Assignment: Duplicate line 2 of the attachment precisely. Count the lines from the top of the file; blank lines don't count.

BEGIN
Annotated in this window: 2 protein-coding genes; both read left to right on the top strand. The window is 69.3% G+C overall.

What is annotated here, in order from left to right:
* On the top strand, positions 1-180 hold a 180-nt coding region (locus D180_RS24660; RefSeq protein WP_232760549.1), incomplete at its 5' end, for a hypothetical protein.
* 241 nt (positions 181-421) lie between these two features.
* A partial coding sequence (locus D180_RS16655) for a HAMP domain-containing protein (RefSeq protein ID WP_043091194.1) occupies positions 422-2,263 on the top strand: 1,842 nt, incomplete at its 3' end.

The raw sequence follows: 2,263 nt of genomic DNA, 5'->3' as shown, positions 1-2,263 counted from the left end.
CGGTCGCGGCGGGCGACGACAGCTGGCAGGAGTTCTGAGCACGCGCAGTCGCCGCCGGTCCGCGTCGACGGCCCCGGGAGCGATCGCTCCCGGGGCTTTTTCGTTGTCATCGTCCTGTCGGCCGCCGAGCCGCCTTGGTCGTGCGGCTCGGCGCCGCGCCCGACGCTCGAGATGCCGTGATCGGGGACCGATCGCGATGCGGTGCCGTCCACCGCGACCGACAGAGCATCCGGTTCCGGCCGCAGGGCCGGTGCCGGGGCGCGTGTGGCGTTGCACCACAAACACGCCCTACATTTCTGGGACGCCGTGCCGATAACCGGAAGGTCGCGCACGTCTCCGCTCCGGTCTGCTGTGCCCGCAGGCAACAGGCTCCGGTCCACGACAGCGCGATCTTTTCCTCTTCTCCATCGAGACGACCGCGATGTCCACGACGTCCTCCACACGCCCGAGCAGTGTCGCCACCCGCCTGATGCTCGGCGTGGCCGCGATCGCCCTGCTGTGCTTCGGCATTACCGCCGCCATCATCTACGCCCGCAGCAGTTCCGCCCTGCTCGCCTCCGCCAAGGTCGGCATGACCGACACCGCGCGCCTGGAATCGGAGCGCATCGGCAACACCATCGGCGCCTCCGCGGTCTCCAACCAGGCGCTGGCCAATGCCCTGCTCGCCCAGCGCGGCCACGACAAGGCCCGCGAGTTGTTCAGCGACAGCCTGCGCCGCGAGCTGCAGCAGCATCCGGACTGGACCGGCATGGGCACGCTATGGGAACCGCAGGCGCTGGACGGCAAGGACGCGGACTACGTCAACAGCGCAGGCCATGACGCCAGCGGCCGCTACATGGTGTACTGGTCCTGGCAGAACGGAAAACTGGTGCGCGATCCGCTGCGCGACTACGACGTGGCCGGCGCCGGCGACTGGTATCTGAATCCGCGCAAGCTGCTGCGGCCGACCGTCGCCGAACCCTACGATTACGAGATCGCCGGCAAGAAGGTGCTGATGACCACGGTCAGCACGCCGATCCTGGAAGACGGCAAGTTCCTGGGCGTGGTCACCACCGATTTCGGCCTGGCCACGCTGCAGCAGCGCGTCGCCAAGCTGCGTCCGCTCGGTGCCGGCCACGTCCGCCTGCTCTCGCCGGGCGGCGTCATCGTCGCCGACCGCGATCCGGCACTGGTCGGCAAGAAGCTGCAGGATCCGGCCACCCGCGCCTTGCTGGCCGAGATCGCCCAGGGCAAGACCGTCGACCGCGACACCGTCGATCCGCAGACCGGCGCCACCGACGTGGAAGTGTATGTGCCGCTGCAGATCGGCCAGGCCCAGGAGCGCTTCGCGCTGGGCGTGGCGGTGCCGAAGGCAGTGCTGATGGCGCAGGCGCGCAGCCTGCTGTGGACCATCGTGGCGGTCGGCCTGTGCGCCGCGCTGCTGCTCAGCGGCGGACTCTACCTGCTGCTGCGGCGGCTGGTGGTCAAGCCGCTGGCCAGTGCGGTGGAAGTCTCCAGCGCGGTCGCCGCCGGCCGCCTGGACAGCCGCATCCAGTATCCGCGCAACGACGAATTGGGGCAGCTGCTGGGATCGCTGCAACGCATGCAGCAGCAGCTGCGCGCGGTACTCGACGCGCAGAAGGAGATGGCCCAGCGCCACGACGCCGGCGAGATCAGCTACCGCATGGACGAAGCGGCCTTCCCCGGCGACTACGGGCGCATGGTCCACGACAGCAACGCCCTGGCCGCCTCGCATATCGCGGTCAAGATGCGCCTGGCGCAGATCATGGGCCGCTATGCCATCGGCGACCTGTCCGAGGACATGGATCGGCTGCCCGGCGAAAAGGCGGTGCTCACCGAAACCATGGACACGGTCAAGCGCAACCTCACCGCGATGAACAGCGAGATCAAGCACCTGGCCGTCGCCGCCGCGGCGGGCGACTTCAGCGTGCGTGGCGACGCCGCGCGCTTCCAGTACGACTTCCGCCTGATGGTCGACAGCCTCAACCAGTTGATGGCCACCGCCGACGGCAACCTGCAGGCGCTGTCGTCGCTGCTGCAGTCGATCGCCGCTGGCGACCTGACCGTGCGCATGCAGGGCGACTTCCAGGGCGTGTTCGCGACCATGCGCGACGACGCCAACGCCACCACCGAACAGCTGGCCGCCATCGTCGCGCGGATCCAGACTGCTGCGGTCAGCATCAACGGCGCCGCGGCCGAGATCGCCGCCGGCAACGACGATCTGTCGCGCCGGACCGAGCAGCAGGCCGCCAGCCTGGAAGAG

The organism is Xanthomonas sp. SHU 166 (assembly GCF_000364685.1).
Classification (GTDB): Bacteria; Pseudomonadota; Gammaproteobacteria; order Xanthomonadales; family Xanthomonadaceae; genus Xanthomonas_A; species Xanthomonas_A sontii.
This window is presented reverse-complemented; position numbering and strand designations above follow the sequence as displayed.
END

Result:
What is annotated here, in order from left to right: